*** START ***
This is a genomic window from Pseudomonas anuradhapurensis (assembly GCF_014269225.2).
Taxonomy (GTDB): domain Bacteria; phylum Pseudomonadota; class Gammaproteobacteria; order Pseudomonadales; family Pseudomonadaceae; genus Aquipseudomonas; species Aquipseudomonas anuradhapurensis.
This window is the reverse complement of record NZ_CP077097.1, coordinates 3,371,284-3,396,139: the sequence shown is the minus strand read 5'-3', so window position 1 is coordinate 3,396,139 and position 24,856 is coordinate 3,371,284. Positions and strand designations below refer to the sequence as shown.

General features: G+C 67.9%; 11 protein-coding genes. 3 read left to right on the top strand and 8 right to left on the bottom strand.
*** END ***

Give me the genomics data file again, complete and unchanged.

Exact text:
This is a genomic window from Pseudomonas anuradhapurensis (assembly GCF_014269225.2).
Taxonomy (GTDB): domain Bacteria; phylum Pseudomonadota; class Gammaproteobacteria; order Pseudomonadales; family Pseudomonadaceae; genus Aquipseudomonas; species Aquipseudomonas anuradhapurensis.
This window is the reverse complement of record NZ_CP077097.1, coordinates 3,371,284-3,396,139: the sequence shown is the minus strand read 5'-3', so window position 1 is coordinate 3,396,139 and position 24,856 is coordinate 3,371,284. Positions and strand designations below refer to the sequence as shown.

General features: G+C 67.9%; 11 protein-coding genes. 3 read left to right on the top strand and 8 right to left on the bottom strand.